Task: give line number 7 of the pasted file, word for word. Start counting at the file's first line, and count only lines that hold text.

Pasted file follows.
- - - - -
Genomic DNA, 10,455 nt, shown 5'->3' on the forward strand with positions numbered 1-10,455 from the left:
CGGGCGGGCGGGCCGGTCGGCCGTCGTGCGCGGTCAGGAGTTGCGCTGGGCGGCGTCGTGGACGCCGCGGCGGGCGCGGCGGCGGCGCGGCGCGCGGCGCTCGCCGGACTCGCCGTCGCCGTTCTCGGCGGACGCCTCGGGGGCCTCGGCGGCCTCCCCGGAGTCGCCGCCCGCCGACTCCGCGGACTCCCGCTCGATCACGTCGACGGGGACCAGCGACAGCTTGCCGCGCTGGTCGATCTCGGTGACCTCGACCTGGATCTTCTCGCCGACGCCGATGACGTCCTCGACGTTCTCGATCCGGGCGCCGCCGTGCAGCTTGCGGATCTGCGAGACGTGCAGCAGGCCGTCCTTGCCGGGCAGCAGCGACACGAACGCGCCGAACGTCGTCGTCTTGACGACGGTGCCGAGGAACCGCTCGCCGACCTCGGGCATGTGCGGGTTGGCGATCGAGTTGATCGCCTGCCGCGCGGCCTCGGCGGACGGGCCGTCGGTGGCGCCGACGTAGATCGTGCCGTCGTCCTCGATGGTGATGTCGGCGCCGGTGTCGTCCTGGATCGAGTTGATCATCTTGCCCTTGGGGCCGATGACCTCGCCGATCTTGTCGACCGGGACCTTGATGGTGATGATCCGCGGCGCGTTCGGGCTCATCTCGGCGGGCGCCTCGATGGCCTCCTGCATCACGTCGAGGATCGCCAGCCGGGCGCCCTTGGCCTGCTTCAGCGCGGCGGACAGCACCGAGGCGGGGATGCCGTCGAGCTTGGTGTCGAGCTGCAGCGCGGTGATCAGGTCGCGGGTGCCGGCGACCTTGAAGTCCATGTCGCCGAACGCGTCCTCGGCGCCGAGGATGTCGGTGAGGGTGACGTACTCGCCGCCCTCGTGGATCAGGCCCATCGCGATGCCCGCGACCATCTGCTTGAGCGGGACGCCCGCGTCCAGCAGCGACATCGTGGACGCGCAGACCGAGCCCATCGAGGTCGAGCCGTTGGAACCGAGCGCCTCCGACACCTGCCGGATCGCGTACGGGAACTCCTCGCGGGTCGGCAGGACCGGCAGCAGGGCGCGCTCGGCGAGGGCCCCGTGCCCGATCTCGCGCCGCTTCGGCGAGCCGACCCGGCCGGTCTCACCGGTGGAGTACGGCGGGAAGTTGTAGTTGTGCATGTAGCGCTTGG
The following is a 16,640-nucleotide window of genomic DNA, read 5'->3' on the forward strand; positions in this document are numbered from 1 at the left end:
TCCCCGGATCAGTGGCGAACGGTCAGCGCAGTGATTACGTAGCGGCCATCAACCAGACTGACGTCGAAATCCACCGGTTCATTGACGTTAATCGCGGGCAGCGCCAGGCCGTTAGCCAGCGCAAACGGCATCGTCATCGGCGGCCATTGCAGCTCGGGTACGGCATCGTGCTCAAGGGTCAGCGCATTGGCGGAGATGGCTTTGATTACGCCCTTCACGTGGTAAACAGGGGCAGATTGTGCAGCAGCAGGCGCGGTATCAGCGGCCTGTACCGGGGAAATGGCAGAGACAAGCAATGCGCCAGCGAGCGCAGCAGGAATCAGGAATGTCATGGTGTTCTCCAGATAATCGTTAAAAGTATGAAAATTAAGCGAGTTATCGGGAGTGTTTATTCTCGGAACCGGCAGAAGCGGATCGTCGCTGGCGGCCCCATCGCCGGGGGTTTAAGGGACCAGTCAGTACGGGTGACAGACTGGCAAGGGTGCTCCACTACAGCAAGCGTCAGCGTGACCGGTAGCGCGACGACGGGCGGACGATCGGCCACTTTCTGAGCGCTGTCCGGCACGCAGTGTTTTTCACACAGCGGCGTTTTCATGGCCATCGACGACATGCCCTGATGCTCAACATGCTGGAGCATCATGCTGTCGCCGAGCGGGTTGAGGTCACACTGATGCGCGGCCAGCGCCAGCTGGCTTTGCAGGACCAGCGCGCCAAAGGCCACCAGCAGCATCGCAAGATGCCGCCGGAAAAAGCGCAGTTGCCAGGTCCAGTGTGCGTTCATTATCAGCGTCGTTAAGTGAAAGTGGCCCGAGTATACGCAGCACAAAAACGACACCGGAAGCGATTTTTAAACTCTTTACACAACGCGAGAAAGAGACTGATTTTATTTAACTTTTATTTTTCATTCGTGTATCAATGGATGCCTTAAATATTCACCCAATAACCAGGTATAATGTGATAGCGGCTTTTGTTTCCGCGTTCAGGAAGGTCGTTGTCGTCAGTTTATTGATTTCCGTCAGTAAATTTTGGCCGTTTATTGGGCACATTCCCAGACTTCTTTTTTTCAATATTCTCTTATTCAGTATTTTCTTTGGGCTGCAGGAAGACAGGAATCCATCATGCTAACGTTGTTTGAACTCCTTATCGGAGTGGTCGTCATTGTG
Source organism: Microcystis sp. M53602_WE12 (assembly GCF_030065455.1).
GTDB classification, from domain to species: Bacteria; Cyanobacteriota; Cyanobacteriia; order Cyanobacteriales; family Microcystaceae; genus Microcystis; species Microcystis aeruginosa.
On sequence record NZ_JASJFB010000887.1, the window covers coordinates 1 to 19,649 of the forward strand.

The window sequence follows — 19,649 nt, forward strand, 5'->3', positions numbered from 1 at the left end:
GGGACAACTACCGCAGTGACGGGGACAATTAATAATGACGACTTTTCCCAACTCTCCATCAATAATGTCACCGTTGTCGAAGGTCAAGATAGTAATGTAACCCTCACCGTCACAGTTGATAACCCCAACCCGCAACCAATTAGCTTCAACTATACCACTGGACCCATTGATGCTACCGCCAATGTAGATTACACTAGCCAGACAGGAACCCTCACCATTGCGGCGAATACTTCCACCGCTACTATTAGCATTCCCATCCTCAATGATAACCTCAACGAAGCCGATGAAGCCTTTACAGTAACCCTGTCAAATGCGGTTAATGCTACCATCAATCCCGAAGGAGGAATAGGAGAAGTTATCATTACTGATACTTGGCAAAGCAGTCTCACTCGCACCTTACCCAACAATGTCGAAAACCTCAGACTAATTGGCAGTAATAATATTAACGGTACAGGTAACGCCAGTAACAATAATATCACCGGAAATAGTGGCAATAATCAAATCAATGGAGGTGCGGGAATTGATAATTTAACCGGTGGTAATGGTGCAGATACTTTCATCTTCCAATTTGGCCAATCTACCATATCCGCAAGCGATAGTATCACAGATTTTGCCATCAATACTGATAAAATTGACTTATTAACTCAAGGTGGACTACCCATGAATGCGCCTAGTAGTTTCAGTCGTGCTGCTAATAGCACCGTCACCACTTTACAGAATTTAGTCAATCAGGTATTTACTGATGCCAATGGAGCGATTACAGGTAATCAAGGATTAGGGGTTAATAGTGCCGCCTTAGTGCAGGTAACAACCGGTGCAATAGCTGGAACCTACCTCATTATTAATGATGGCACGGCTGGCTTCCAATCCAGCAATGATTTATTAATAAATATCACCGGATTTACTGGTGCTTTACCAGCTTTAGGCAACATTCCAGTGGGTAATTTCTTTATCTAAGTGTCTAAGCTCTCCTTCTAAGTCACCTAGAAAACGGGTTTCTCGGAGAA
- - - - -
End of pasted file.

On sequence record NZ_JASJFB010000887.1, the window covers coordinates 1 to 19,649 of the forward strand.